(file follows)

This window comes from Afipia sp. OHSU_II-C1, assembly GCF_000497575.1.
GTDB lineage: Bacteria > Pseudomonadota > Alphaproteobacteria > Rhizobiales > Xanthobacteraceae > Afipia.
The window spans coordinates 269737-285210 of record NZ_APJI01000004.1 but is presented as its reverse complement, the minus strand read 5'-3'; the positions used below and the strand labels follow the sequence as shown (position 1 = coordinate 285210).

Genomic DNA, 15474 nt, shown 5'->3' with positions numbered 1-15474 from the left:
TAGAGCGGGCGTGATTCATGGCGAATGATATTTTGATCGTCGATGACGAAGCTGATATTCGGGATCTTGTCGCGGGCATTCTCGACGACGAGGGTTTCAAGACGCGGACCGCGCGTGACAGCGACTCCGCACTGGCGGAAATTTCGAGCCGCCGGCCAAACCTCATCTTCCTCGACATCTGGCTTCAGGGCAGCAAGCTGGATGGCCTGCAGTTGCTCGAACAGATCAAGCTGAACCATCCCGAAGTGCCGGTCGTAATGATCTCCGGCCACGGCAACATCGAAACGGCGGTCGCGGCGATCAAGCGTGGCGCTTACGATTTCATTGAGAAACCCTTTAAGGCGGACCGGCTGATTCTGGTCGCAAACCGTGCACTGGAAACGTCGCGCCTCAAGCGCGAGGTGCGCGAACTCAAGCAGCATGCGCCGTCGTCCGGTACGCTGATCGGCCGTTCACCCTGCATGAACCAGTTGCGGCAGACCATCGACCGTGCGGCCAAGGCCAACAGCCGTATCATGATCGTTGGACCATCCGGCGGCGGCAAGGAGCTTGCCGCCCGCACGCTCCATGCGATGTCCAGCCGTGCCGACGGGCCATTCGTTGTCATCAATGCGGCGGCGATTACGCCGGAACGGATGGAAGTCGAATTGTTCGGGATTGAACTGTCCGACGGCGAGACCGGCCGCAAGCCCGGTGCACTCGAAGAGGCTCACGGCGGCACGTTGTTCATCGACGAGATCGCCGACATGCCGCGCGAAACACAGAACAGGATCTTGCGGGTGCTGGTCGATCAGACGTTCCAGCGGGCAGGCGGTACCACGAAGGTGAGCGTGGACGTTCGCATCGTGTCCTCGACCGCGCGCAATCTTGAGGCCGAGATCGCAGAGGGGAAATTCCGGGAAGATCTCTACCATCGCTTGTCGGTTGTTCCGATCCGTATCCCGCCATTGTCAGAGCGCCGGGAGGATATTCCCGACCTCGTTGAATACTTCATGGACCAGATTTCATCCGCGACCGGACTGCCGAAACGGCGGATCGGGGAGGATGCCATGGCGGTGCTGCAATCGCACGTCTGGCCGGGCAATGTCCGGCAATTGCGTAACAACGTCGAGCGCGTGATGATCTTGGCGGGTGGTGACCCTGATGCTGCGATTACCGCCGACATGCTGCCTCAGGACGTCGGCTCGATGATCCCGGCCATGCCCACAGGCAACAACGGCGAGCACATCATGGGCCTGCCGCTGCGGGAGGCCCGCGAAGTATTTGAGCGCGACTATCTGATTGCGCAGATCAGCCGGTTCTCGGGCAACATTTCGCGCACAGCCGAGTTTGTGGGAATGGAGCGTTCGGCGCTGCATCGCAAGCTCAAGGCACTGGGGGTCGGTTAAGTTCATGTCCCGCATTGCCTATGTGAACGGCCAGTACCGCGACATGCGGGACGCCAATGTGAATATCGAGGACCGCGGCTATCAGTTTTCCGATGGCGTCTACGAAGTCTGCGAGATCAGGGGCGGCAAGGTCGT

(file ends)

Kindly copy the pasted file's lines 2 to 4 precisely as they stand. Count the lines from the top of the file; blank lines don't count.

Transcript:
GTDB lineage: Bacteria > Pseudomonadota > Alphaproteobacteria > Rhizobiales > Xanthobacteraceae > Afipia.
The window spans coordinates 269737-285210 of record NZ_APJI01000004.1 but is presented as its reverse complement, the minus strand read 5'-3'; the positions used below and the strand labels follow the sequence as shown (position 1 = coordinate 285210).

Genomic DNA, 15474 nt, shown 5'->3' with positions numbered 1-15474 from the left: